Does a personal injury lawsuit always end in a court trial?
No. Many personal injury lawsuits successfully settle without stepping foot in a courtroom.
A court trial is full of uncertainties for both parties. It is difficult to predict how a jury of randomly selected individuals or judges will react to any personal injury case.
Many people worry about a possible trial because of how they’ve seen trials portrayed on TV shows and movies. In real life, a courtroom is not nearly as dramatic. When a case does go to trial, an attorney makes sure that their client feels ready and is comfortable with the process.
What does a personal injury settlement pay for?
A settlement compensates the injured party or their surviving family members for any accident-related damages. These damages are either economic or non-economic.
Economic or special damages
A personal injury case can quickly become expensive. Damages with a set price tag associated with them are economic or special damages.
Examples of monetary damages that can stem from a personal injury are:
- Current and future medical expenses
- ER visit and an ambulance ride
- Doctor appointments
- Ongoing physical, occupational, or speech therapy
- Diagnostic tests
- Prescription drugs
- Medical equipment such as a wheelchair, walker, or other mobility aid
- Property damage
- Vehicle repairs
- Any other personal property that was damaged or destroyed as a result of the accident
- Lost income and diminished earning capacity
- Cost of hiring assistance for tasks the injured party can no longer perform, childcare and housekeeping
It doesn’t take long for these costs to become insurmountable. No one should face an uncertain future after a personal injury.
Non-economic or general damages
General damages are also called non-economic because they do not have a set cost and include:
- Physical pain and suffering
- Emotional distress
- Permanent disfigurement or scarring
- Loss of companionship for the surviving spouse in a wrongful death lawsuit
- Loss of guidance for any minor children in wrongful death
While a settlement can’t undo the impact of a personal injury, it can provide a sense of closure. Also, the responsible party is held accountable when they have to pay for non-economic damages.
Time limits to file a personal injury lawsuit
Each state sets its statute of limitations for personal injury lawsuits.
Injured parties should know:
- The statute of limitations—or time limit to file a case—can vary depending on the nature of the injury. For example, a state may have one time limit for medical malpractice cases and another time limit for all other personal injury cases.
- Typically, the clock starts to tick on the day the injury occurred.
Certain exceptions may apply to a state’s statute of limitations.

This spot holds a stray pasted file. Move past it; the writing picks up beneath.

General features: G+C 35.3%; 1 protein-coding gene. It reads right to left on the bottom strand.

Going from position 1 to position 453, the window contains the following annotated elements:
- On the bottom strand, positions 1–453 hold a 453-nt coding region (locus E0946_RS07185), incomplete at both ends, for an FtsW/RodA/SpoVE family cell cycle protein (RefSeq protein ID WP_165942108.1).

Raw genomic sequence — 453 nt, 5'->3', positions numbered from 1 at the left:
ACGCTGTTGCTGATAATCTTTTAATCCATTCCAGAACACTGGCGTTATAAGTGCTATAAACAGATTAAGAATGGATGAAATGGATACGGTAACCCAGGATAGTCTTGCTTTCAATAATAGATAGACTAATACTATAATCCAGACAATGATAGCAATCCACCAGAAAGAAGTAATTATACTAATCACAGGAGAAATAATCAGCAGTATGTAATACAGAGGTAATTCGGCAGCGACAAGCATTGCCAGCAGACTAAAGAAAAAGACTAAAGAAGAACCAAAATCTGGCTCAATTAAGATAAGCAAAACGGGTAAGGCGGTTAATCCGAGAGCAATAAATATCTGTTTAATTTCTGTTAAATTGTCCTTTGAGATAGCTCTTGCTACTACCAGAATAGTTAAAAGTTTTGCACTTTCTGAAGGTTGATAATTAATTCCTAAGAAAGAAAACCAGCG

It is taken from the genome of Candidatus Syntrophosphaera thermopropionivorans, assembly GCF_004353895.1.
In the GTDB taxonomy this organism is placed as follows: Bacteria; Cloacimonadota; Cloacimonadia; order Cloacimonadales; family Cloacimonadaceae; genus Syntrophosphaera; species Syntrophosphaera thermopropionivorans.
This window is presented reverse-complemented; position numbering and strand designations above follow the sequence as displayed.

Possible statute of limitations exceptions
An injury may not immediately appear to qualify for a personal injury lawsuit. For example, a worker may develop cancer years after working with a dangerous substance. Or, a patient can learn about a misdiagnosis well after it happens. In these instances, the state’s statute of limitations may start the day that the injured party or surviving family members discovered the nature of the personal injury.
And when a child experiences a personal injury, their parents or legal guardians can file a lawsuit on their behalf. If for some reason the parents never filed a legal claim, in some instances, a person may file a claim after they turn 18.
Anyone who has questions about the statute of limitations should speak with an attorney.
After an accident or injury, don’t wait to seek legal representation
Most personal injury law firms offer a free consultation. It costs nothing but a few minutes of one’s time to learn if they have a legal case.
Injured parties and their families don’t have to know all the facts before reaching out to a lawyer. Some personal injury cases will require an investigation, which a law firm has the resources and staffing to conduct.
Anyone who waits to contact an attorney risks missing the deadline to file a lawsuit. Once the statute of limitations is up, you may not be eligible for compensation.
3 Things NOT to do after a personal injury
1. Don’t delay medical treatment
The injured person’s immediate health and well-being come first. Don’t wait to see a doctor, even if the injury seems minor or they think a home remedy will be sufficient.
If an injured party waits too long to see a doctor, the insurance company could claim that they aren’t that hurt. Or, the insurance company will question if the accident caused the injury or if another incident did.
2. Don’t accept the insurance company’s first offer
An ambulance ride and ER visit may only be the start of expenses. A personal injury settlement is meant to cover damages that are incurred today and ten years down the road. What seems like a generous insurance payout may not be.
When personal injury law firms calculate an appropriate settlement amount, they may consult with economic, occupational, and medical experts. Once the injured individual accepts a settlement, they typically forfeit the right to sue for more money in the future. After a personal injury or wrongful death, claimants may have one chance to pursue the money they deserve.
3. Don’t discuss the injury on social media
Claimants in a personal injury lawsuit should avoid public statements about their case. The other party can misconstrue even innocuous photos and social media posts. Anyone involved in a personal injury lawsuit should consult with their attorney before making public statements about their injuries.
How to choose the right personal injury attorney
A Google search for "Find a personal injury lawyer near me" will produce many results. There is no shortage of personal injury law firms, but not all can take on every type of case. Before hiring an attorney, injured parties and their families should consider these questions.
- How much are your attorney fees, and when are they due?
- What will I owe if I lose my case?
- How many similar cases have you handled?
- How will we communicate about my case?
Injured parties should answer these questions before hiring an attorney to represent them.